VINCENT BUGLIOSI, deputy district attorney. He is 74 and the author of several books, including Helter Skelter (cowritten with Curt Gentry), the definitive account of the case. I had several staring sessions with Manson. One day we were in the judge’s chambers with the defendants, the lawyers, and the judge, and Manson started staring at the judge. The judge just ignored him. That was not unusual. Sometimes he’d stare at the jury, and the jury would ignore him. Other times he’d turn around and give a Hitlerian stare to the spectators, and they’d get up and walk out. In the judge’s chambers he turned at me and stared. We locked eyes, and it went on for about 20 minutes. It went on and on and on. It may have been easy for him, but it was very tough for me. I was not about to look away. I was just hoping for something to happen to end this without him thinking that I backed down. He was trying to intimidate me. I’m guessing we were six feet apart. There was no one in between us. I’ll tell you it went on for a long time. Then I noticed that his hands were shaking. That enabled me to break the spell. I said, “What’s wrong, Charlie?”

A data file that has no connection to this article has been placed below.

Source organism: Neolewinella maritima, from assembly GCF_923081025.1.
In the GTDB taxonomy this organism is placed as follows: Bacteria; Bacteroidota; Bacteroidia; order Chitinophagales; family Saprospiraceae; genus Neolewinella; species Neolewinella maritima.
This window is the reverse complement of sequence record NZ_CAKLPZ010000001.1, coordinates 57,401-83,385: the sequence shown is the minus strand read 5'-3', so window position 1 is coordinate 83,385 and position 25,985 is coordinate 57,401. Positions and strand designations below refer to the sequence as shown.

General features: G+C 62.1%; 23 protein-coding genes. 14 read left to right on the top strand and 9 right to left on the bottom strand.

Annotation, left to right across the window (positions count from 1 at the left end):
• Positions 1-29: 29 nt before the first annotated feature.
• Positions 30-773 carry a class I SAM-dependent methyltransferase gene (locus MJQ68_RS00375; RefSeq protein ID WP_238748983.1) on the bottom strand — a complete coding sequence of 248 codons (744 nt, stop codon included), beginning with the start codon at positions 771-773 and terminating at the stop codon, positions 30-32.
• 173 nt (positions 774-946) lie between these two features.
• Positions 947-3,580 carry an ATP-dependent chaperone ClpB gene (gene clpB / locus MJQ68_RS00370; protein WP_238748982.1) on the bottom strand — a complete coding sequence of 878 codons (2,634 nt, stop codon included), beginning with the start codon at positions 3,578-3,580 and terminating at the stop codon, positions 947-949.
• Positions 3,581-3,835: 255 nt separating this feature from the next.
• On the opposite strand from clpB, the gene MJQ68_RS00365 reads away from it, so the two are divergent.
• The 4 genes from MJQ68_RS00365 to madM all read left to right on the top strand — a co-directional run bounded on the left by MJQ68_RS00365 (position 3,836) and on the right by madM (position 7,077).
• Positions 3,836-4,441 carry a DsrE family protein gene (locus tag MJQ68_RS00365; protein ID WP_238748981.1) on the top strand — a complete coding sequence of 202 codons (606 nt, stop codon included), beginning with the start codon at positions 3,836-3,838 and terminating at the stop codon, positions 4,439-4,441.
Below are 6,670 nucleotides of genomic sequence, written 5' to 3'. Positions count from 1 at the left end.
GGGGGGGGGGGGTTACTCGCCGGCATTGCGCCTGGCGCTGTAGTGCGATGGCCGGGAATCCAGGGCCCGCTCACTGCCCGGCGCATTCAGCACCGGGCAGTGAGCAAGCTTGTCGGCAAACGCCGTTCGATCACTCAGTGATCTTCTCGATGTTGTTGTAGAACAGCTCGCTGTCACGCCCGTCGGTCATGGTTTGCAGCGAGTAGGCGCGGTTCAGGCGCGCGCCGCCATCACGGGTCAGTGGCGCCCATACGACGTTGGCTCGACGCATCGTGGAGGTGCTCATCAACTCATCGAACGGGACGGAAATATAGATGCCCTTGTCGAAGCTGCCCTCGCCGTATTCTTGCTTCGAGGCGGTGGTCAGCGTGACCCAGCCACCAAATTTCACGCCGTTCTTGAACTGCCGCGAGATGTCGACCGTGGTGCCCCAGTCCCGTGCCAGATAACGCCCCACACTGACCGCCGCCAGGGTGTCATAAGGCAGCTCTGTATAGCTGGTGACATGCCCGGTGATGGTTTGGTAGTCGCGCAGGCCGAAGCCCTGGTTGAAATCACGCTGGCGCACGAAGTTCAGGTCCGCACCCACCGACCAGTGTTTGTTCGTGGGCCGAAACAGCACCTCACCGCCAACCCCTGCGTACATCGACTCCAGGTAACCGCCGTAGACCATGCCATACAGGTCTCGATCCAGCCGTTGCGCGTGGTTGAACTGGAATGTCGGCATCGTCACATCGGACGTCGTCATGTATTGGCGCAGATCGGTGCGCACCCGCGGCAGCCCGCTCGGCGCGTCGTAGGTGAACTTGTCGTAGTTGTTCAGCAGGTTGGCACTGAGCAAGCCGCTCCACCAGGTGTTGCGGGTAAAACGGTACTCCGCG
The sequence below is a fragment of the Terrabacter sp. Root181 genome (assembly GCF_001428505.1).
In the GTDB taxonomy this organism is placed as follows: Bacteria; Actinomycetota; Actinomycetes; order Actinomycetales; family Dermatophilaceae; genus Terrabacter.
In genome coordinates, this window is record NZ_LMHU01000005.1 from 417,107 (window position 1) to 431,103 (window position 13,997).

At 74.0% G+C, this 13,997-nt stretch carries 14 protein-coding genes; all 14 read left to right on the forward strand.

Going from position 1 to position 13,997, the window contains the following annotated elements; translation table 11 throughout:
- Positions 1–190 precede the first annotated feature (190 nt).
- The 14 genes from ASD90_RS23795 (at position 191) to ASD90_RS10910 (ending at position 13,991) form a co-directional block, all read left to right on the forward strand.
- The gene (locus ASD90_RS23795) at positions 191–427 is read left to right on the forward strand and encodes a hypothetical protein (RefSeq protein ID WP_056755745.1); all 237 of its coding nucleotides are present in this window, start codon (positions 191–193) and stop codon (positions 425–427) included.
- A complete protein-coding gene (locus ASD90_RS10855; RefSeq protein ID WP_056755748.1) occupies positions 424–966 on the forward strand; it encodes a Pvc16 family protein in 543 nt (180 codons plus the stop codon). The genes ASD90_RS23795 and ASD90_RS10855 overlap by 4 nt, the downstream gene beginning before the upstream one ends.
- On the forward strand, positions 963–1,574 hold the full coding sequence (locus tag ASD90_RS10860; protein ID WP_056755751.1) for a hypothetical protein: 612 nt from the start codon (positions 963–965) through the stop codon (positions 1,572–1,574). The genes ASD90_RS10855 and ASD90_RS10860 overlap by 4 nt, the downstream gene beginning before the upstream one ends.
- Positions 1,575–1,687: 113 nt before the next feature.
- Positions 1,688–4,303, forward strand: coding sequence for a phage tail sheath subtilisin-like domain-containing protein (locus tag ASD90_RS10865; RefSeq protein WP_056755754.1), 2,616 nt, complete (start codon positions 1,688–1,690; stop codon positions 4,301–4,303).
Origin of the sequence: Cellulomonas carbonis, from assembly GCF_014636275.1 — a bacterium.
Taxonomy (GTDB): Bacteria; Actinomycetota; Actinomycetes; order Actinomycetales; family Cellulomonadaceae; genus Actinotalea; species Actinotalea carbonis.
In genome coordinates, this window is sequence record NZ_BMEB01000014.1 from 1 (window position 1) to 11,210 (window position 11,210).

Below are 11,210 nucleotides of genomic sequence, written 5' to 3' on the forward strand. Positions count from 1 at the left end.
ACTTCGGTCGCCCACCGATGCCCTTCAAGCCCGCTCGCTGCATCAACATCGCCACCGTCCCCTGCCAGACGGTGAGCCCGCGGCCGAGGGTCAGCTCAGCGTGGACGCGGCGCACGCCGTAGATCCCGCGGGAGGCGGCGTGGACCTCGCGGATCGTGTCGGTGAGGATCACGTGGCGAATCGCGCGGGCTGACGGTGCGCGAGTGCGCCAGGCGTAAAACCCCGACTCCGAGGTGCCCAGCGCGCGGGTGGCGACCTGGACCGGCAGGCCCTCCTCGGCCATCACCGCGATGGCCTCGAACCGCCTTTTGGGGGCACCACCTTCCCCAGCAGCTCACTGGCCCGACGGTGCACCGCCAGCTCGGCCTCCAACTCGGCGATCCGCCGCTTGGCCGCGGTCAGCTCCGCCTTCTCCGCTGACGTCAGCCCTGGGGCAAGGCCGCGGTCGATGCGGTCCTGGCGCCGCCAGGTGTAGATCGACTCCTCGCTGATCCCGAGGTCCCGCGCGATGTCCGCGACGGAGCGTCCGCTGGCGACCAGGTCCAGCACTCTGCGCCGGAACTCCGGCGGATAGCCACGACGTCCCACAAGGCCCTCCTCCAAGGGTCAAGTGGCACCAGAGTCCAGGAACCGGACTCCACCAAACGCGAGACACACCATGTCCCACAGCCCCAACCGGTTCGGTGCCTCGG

CATHERINE SHARE, member of the Family. Sixty-six years old, she is a writer. When Charlie shaved his head, the girls shaved their heads in solidarity and sat on the corner in front of the courthouse. I was told that I could shave my head and join them, so I did. The whole world was looking at us, and it was our place to let people know about Charlie. We were proselytizing. Young girls were coming constantly and wanting to join the Family. We would say that Charlie was the one. In our minds the chosen one was on trial, and we conveyed that, and there were lots of people who listened and joined.